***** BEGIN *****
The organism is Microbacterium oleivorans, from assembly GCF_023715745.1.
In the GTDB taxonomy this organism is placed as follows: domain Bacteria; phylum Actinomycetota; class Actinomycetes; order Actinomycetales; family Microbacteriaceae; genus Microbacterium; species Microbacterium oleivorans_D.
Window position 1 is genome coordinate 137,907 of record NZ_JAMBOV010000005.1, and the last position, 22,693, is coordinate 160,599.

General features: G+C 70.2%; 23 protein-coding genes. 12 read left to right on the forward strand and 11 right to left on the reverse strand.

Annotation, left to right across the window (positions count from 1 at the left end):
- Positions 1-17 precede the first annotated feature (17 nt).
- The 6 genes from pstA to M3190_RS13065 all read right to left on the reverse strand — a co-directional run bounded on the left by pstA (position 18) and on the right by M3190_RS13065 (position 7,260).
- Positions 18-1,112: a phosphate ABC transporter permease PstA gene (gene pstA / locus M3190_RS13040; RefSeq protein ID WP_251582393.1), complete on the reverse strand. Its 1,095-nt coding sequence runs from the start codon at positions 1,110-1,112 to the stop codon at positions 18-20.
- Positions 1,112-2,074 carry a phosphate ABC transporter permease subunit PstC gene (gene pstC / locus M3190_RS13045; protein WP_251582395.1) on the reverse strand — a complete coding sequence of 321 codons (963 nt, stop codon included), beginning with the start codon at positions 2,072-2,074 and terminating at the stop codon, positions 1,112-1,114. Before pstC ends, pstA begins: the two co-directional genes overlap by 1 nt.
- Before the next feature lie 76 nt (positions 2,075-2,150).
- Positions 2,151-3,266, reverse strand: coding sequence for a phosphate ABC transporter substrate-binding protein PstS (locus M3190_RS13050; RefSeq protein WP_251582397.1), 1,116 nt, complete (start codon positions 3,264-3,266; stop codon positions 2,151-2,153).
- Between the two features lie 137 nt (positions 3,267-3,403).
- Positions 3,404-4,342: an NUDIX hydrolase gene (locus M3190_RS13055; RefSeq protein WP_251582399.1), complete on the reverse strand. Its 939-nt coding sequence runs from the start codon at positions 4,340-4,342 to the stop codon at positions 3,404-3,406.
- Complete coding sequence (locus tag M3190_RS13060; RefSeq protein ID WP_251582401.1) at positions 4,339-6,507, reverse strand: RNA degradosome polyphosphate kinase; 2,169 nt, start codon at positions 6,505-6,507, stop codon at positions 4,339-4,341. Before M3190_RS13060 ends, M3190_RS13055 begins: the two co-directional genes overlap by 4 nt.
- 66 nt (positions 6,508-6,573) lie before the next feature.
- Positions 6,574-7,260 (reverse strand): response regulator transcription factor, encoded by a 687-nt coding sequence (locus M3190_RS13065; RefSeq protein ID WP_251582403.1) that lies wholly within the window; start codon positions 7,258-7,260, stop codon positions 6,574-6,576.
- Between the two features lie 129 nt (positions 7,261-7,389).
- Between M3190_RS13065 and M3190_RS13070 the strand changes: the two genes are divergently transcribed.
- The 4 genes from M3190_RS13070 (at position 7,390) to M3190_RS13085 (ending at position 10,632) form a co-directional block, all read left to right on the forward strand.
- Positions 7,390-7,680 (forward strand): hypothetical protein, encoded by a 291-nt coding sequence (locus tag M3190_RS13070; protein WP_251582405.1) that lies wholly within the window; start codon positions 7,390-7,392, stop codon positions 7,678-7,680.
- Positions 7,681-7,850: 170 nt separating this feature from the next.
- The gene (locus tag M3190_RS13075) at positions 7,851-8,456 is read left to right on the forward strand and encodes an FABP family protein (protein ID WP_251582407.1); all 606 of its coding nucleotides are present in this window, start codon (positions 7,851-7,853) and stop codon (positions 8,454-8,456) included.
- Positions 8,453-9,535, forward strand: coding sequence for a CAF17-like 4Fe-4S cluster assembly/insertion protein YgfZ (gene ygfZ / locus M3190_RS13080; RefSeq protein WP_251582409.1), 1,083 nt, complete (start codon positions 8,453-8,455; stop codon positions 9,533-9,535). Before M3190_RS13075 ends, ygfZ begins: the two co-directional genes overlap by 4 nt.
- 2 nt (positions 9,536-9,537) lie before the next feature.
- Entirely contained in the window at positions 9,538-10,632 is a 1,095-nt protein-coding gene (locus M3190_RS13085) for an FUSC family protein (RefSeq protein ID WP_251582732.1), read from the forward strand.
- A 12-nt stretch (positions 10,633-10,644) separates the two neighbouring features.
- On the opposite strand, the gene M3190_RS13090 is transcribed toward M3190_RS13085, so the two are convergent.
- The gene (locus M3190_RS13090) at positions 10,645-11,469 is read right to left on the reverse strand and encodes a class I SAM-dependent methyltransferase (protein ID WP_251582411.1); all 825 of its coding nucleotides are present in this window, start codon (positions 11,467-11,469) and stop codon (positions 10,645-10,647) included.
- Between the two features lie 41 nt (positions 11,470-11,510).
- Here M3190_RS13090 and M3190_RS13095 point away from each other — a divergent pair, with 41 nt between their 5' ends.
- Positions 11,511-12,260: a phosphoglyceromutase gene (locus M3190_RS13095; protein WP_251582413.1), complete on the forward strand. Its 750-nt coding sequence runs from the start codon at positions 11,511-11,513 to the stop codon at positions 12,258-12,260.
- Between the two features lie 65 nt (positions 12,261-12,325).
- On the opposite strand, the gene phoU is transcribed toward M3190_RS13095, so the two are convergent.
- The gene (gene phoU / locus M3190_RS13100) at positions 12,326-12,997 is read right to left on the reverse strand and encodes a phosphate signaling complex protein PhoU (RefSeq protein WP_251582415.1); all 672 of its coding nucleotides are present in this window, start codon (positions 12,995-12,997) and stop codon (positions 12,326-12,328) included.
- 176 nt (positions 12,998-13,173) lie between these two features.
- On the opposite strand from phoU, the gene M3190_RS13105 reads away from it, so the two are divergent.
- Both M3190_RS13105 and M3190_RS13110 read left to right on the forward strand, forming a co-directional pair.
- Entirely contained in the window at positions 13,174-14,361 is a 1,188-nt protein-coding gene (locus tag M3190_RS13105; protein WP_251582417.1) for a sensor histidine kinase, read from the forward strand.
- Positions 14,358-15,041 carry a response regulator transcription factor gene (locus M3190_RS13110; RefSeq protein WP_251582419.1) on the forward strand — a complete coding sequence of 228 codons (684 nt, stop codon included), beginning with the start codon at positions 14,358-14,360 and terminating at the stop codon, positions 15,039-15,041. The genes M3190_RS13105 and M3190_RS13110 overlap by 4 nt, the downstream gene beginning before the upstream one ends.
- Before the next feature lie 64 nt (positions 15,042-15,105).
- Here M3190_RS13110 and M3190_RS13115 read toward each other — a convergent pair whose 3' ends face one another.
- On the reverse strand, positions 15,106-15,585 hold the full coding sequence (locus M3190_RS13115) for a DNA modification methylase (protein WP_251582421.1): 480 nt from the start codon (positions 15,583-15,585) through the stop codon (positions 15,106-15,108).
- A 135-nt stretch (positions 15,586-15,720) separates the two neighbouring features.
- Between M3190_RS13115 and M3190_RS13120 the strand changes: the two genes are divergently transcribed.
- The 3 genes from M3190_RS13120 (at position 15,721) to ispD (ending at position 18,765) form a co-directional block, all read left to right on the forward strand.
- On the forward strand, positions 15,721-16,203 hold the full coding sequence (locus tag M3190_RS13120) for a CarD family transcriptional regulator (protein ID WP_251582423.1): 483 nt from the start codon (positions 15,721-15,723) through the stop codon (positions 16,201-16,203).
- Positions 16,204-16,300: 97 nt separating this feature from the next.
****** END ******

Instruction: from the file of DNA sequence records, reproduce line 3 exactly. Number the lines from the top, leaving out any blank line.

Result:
Window position 1 is genome coordinate 137,907 of record NZ_JAMBOV010000005.1, and the last position, 22,693, is coordinate 160,599.